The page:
Care Quality Commission
Inspectorates: Urgent action needed at Oakhill Secure Training Centre
- Also published by:
- Office for Standards in Education (Ofsted)
Vulnerable children face frequent violence and excessive use of force at Oakhill Secure Training Centre, while living conditions are ‘dilapidated’, Ofsted, HMI Prisons and the CQC find.
Such is their concern about the safety and welfare of children at the G4S-run secure centre, the inspectorates have issued an Urgent Notification to the Secretary of State for Justice. Dominic Raab has 28 days to respond with an action plan for improvement at the centre.
The notification follows an October inspection at the Milton Keynes centre, which highlighted unjustifiable – and in some cases unlawful – levels of force being used on children as young as 15. Staff lack the skill to carry out restraint safely, while oversight of the use of force is inadequate, inspectors found.
Systems for keeping children safe are in ‘disarray’, leaving children at risk of serious harm. Leaders have failed to pass on concerns and allegations to outside agencies, while some issues have been investigated internally – contrary to statutory guidance – potentially compromising any future external investigations.
The inspectorates also found:
- Frontline staff are poorly managed and supported. Many haven’t received any purposeful training and development beyond their mandatory programmes.
- Staff are reluctant to challenge low level poor behaviour, leading to more serious incidents and violence. This is made worse by the lack of an effective behaviour management strategy to support staff in how to deal with challenging behaviour.
- Most children said they lacked confidence in the complaints system, discouraging them from raising concerns. This has serious implications for safeguarding as it could allow harmful behaviour to go undetected.
- Children are being cared for by staff who aren’t equipped with all the information they need to keep them safe or meet their needs. Some staff told inspectors they had been given the choice of whether to read relevant information and had chosen not to.
- Children have access to inappropriate adult content via televisions in their rooms. Senior managers have been aware of this since March, but have taken no action.
This week, a monitoring inspection report found that children at Oakhill were spending up to 23 hours a day in their rooms due to inadequate staffing, a move described as ‘wholly inappropriate’ by inspectors. While this practice has ended, children’s experiences during this period were ‘bleak’, and ‘barely met minimum standards of human decency’, the inspectorates say.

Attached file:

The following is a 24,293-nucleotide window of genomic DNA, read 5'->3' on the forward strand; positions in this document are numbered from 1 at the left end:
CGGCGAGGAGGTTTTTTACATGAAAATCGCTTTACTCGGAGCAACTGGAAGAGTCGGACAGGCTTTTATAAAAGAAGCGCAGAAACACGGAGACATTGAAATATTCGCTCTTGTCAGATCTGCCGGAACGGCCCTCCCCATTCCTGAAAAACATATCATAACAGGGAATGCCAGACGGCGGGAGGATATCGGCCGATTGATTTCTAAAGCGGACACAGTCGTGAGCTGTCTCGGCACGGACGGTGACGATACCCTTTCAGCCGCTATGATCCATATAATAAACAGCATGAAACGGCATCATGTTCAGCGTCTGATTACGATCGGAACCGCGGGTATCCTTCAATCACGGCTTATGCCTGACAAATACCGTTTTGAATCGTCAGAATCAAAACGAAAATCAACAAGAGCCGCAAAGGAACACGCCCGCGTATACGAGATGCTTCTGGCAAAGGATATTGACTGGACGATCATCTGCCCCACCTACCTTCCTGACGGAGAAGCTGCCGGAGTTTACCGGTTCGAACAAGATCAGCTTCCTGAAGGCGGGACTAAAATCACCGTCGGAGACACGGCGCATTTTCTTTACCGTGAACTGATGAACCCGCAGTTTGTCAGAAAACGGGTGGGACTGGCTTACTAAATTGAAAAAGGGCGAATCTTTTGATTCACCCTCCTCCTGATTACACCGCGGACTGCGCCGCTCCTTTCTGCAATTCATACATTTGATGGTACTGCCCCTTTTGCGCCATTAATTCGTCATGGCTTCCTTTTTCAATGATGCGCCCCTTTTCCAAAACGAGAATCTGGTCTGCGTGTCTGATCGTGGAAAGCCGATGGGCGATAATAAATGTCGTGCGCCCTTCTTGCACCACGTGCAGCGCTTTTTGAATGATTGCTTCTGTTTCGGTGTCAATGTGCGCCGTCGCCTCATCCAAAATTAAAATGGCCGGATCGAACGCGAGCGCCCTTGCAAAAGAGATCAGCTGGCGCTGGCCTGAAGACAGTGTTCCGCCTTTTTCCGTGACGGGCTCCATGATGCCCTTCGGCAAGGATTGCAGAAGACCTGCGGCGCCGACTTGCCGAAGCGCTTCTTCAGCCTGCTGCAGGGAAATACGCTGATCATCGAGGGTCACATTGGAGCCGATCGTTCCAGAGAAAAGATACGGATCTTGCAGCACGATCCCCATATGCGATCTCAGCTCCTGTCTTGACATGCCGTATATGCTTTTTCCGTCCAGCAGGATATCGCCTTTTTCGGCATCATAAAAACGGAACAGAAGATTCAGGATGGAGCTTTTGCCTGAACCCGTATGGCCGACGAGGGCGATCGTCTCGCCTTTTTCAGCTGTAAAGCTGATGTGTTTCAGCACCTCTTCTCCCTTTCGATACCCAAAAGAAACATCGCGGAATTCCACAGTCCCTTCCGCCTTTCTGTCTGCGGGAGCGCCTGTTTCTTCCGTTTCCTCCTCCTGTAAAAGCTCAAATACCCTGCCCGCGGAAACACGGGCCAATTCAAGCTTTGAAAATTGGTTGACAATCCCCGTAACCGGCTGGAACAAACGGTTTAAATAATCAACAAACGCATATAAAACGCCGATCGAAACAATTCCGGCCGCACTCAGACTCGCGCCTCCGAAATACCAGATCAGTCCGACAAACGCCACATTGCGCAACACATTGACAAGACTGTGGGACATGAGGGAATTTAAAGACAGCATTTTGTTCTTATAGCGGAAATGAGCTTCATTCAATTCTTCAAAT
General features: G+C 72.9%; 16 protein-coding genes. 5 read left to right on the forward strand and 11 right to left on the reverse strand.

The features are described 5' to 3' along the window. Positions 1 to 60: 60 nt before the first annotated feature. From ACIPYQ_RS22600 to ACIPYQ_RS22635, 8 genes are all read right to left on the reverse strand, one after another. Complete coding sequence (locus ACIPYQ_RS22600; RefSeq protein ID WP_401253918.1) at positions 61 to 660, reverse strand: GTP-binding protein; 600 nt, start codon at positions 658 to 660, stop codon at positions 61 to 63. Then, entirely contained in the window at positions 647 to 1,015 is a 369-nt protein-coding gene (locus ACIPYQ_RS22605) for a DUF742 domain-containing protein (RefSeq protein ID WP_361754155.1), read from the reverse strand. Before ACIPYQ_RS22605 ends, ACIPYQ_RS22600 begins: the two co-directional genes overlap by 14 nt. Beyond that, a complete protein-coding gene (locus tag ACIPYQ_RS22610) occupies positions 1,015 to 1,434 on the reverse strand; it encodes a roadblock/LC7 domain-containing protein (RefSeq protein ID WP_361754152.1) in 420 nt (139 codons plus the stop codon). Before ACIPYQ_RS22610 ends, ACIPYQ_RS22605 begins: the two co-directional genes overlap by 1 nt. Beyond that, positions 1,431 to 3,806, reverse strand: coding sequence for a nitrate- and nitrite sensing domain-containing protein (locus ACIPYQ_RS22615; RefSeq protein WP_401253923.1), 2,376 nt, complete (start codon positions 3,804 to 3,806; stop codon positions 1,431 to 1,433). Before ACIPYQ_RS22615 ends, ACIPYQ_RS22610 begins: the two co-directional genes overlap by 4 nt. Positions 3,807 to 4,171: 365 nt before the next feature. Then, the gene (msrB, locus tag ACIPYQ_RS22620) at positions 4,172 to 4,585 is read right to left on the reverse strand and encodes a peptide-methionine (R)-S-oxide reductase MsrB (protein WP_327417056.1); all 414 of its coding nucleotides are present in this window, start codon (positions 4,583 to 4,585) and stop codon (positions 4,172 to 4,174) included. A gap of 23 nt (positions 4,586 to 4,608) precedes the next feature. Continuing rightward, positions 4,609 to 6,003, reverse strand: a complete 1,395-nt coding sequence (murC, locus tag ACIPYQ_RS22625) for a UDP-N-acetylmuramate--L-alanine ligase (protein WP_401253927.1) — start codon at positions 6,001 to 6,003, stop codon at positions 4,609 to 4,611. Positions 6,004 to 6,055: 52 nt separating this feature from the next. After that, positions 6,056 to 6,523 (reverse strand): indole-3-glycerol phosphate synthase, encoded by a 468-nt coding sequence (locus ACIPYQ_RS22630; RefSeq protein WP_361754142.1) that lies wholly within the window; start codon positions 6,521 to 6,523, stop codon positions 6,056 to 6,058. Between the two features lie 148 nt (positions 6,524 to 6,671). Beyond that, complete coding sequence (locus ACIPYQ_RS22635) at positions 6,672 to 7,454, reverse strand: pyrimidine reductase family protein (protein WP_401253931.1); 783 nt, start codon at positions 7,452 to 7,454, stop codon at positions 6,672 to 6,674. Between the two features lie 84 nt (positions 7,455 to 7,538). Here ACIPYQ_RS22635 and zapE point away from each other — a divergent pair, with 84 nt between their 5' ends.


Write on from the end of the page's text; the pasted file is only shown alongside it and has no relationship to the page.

Staffing of the centre remains fragile. Records show Oakhill is losing almost 30% of its staff each year, leading to unstable, transient relationships with children – a primary factor in children’s poor experiences.
A new interim director took up post in September but will only be in place for up to 3 months. While the director acknowledges inspectors’ concerns and has begun to address some of the issues raised, permanent leadership has yet to be arranged.
It is the third time in 2 weeks that inspectors have highlighted concerns about treatment of children in secure centres. Today’s findings also follow a damning report into conditions at Rainsbrook STC – run by MTC Novo – which was recently downgraded to inadequate.
Since 2017, Oakhill has not been judged higher than ‘requires improvement to be good’ for the ‘overall experiences and progress of children’.
Amanda Spielman, Ofsted’s Chief Inspector, said:
This is a centre in chaos, with children bearing the brunt of staff shortages and poor organisation. These are vulnerable children in need of care, yet they are living with excessive use of force and violent incidents, in conditions that no one would want for their own children. Stable leadership and a full, effective workforce are vital if children are to get the rehabilitation they so desperately need.
Charlie Taylor, Chief Inspector of Prisons, said:
Oakhill STC is failing to provide adequate care for such a vulnerable group of children and it was hugely disappointing to find a staff team that was unable to manage behaviour effectively, failed to safeguard children, and overused physical restraint. Urgent action must be taken to make sure that there is a strong leadership team in place and sufficient, high-quality staff to transform the outcomes in this long-troubled centre.
Dr Rosie Benneyworth, Chief Inspector of Primary Medical Services and Integrated Care at CQC, said:
Providing safe and good quality care to children in settings such as this requires adequate numbers of staff who are fully supported by managers. Unfortunately, we saw that this was not the case at Oakhill which is impacting on the care children at the centre are receiving. Although children had their health needs assessed and were able to attend medical appointments, it is of great concern that some children were confined to their rooms for such long periods of time, this is likely to have a detrimental impact on both their physical and mental wellbeing.
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